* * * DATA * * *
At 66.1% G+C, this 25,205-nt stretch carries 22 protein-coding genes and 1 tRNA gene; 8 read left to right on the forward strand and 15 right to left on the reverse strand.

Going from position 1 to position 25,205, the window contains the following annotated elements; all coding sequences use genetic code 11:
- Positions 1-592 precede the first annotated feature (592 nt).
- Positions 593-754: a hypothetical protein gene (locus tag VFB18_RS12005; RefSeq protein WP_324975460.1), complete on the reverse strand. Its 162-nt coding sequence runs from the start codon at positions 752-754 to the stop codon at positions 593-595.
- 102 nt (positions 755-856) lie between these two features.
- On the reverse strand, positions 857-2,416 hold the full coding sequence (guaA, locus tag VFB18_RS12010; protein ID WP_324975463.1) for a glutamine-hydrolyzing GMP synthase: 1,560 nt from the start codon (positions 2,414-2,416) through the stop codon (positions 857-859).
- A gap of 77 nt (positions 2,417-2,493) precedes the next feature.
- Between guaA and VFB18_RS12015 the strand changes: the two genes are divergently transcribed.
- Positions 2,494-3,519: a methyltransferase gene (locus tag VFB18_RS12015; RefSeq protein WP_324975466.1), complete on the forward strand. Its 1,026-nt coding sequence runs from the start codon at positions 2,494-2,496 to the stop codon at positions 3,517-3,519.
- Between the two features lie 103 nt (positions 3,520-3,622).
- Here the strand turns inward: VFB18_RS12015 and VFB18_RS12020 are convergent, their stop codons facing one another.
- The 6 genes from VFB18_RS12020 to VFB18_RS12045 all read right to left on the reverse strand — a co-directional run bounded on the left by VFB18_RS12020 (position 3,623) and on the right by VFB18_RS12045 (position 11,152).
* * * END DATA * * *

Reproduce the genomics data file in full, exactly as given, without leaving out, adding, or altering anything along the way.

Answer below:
At 66.1% G+C, this 25,205-nt stretch carries 22 protein-coding genes and 1 tRNA gene; 8 read left to right on the forward strand and 15 right to left on the reverse strand.

Going from position 1 to position 25,205, the window contains the following annotated elements; all coding sequences use genetic code 11:
- Positions 1-592 precede the first annotated feature (592 nt).
- Positions 593-754: a hypothetical protein gene (locus tag VFB18_RS12005; RefSeq protein WP_324975460.1), complete on the reverse strand. Its 162-nt coding sequence runs from the start codon at positions 752-754 to the stop codon at positions 593-595.
- 102 nt (positions 755-856) lie between these two features.
- On the reverse strand, positions 857-2,416 hold the full coding sequence (guaA, locus tag VFB18_RS12010; protein ID WP_324975463.1) for a glutamine-hydrolyzing GMP synthase: 1,560 nt from the start codon (positions 2,414-2,416) through the stop codon (positions 857-859).
- A gap of 77 nt (positions 2,417-2,493) precedes the next feature.
- Between guaA and VFB18_RS12015 the strand changes: the two genes are divergently transcribed.
- Positions 2,494-3,519: a methyltransferase gene (locus tag VFB18_RS12015; RefSeq protein WP_324975466.1), complete on the forward strand. Its 1,026-nt coding sequence runs from the start codon at positions 2,494-2,496 to the stop codon at positions 3,517-3,519.
- Between the two features lie 103 nt (positions 3,520-3,622).
- Here the strand turns inward: VFB18_RS12015 and VFB18_RS12020 are convergent, their stop codons facing one another.
- The 6 genes from VFB18_RS12020 to VFB18_RS12045 all read right to left on the reverse strand — a co-directional run bounded on the left by VFB18_RS12020 (position 3,623) and on the right by VFB18_RS12045 (position 11,152).